August 29, 2005 is a day to remember for the citizens along the gulf coast, especially those in New Orleans, Louisianna. Residents of Louisianna were unaware of the severity and drastic nature of the hurricane, leading the citizens, local, state, and national governement unprepared for one of the costiest and deadliest hurricane in United States history. The storm produced winds from one hundred to one hundred and forty miles per hour, causing an estimated 108 million dollars in damage, a storm surge of twenty-feet high and a death rate of an estimated 1,836 people. The chaos that resulted lead to a shift of blame between powers at all levels of government, causing there to be no plan of action or chain of command and no one to hold accountable. Hurricane Katrina was an obstacle that the general populace thought both the national and state governments were prepared for however unbenounced to them this resulted in being the largest catastrophe since the 1920’s. The people of New Orleans realizied the help they desperately needed would not come quickly. New Orleans needed a leader to get them the help they needed so they immediately looked to the mayor of New Orleans, Ray Nagin. Nagin stepped in and called the National Guard, but after six days of waiting, the people were running out of resources, such as food as water; he later called the Louisiana state governer, Kathleen Blanco. With the National Guard’s Louisiana headquarters underwater and unavailable, Blanco reached out to the Federal Emergency Management Agency (FEMA), which was established in 1971 after a series of natural disasters swept the nation. This agency was founded to prepare states and cities for national disasters, how to prevent them, how to manage them, and assistance in recovering from these devastations. Blanco and Nagin pleaded for support from FEMA yet their cries for help were unanswered. Nonetheless, FEMA did arrive, but unprepared. While doing press, Nagin explictly blamed the national government for not doing their duties of protecting and assisting the people. FEMA fought back with claims that Nagin and Blanco were unprepared and failed at listing everything they needed for the community. The unitary system they believed they had in place was deteriorating. The state blamed the national government for not sending them the aid resulting in the national government blaming the state for not being prepared; the people of New Orleans were suffering and nobody was assisting.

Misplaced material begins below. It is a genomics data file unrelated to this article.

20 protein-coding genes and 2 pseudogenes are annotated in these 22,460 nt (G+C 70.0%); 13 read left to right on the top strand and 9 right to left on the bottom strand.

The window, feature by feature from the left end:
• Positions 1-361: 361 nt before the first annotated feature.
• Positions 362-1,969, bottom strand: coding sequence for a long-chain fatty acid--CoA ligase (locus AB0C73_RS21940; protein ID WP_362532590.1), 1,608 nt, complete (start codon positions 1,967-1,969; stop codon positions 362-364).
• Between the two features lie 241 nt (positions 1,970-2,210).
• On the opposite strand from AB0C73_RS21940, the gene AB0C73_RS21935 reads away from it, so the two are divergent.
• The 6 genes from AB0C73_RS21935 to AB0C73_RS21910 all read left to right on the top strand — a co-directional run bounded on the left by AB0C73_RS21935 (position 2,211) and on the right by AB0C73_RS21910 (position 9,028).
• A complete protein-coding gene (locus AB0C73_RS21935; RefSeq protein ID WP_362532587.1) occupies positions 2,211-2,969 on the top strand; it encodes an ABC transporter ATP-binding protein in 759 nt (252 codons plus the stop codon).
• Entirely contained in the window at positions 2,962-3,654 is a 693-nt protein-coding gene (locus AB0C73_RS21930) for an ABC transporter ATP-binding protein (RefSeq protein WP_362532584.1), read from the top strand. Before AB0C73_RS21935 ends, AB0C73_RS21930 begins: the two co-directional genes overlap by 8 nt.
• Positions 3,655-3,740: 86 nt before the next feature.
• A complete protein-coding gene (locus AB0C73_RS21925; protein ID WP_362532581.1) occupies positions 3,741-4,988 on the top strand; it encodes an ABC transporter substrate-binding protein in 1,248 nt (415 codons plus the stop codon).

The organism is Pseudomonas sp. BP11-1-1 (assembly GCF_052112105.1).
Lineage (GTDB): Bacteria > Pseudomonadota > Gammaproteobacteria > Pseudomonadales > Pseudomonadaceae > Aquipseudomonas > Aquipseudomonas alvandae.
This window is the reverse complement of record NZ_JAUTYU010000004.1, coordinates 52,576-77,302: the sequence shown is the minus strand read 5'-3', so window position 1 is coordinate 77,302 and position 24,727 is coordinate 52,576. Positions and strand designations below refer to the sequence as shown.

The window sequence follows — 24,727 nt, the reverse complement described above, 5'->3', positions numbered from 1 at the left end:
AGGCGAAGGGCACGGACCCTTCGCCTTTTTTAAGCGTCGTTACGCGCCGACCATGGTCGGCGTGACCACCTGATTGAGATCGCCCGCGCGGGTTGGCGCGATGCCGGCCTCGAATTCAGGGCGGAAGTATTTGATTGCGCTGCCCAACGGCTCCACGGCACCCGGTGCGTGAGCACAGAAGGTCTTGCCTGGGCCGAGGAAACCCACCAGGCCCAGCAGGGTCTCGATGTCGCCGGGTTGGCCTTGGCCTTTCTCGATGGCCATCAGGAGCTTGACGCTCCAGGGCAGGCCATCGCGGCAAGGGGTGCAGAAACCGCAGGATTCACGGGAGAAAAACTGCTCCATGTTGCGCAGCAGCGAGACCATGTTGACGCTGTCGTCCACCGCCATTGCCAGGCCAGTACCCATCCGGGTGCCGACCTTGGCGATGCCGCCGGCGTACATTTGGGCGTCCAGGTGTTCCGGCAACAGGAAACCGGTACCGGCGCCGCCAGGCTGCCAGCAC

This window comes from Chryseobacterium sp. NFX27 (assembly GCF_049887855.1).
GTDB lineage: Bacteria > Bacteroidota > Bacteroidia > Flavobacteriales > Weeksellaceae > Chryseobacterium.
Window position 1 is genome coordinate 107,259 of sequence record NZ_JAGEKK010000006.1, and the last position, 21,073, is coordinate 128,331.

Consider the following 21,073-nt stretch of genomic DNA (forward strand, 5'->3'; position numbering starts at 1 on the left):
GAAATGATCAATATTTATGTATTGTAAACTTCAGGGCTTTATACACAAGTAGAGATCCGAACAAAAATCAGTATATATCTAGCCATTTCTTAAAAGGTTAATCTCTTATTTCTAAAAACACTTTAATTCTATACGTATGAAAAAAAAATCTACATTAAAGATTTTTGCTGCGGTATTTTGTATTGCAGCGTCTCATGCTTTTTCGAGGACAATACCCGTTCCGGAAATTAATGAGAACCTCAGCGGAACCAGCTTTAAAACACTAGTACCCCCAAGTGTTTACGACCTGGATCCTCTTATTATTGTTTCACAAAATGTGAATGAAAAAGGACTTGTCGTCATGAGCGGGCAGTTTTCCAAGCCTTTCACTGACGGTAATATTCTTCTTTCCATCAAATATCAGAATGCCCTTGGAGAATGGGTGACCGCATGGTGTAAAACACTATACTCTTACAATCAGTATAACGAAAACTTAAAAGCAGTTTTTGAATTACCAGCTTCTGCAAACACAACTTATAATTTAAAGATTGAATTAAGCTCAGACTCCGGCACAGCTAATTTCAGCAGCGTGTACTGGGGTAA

Since the creation of FEMA, there had never been a definite set of protocols and no set chain of command that people could follow in times of emergency. Through all the turmoil Katrina caused there was a complete lack of accountability and blame was tossed around endlessly. On the federal government side, President George W. Bush made the mistake of appointing someone with no experience as the director of FEMA. This was often done because at the time FEMA was not taken seriously and people who got the job of director only achieved the title through political favors. James Witt, the first FEMA director with experience, came up with Project Impact which focused on prevention by working with the communities to prepare for disasters. Not long after Witt had put into effect Project Impact did President Bush cut the program, reduce funding for FEMA, and moved FEMA into the Department of Homeland Security. Witt ended up leaving FEMA shortly after all this occurred and once again, President Bush appointed someone with no experience as the new director. Overtime FEMA got lost in the Department of Homeland Security and as a result started to weaken and lose significance. Michael Brown, whom was the director of FEMA at the time of Katrina stated that the federal government could not take control of the situation because the state was in control.